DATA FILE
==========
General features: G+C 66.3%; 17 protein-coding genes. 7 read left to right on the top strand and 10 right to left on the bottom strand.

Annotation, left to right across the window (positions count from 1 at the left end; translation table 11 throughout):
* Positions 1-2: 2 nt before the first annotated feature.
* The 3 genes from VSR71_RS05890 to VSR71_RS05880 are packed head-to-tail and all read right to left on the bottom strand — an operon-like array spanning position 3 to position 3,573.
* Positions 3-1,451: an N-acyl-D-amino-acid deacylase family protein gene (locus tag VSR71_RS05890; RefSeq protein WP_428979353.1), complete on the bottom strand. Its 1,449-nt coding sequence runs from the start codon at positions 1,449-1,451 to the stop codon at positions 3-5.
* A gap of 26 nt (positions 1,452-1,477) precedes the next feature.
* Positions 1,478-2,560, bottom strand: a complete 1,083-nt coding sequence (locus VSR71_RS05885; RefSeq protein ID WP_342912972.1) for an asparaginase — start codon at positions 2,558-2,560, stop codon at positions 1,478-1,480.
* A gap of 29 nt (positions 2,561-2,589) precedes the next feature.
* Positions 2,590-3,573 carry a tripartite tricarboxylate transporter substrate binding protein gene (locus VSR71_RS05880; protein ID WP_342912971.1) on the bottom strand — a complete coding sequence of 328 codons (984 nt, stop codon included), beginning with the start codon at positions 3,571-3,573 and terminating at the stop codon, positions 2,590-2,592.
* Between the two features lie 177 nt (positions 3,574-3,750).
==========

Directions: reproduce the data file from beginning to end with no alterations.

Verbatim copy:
General features: G+C 66.3%; 17 protein-coding genes. 7 read left to right on the top strand and 10 right to left on the bottom strand.

Annotation, left to right across the window (positions count from 1 at the left end; translation table 11 throughout):
* Positions 1-2: 2 nt before the first annotated feature.
* The 3 genes from VSR71_RS05890 to VSR71_RS05880 are packed head-to-tail and all read right to left on the bottom strand — an operon-like array spanning position 3 to position 3,573.
* Positions 3-1,451: an N-acyl-D-amino-acid deacylase family protein gene (locus tag VSR71_RS05890; RefSeq protein WP_428979353.1), complete on the bottom strand. Its 1,449-nt coding sequence runs from the start codon at positions 1,449-1,451 to the stop codon at positions 3-5.
* A gap of 26 nt (positions 1,452-1,477) precedes the next feature.
* Positions 1,478-2,560, bottom strand: a complete 1,083-nt coding sequence (locus VSR71_RS05885; RefSeq protein ID WP_342912972.1) for an asparaginase — start codon at positions 2,558-2,560, stop codon at positions 1,478-1,480.
* A gap of 29 nt (positions 2,561-2,589) precedes the next feature.
* Positions 2,590-3,573 carry a tripartite tricarboxylate transporter substrate binding protein gene (locus VSR71_RS05880; protein ID WP_342912971.1) on the bottom strand — a complete coding sequence of 328 codons (984 nt, stop codon included), beginning with the start codon at positions 3,571-3,573 and terminating at the stop codon, positions 2,590-2,592.
* Between the two features lie 177 nt (positions 3,574-3,750).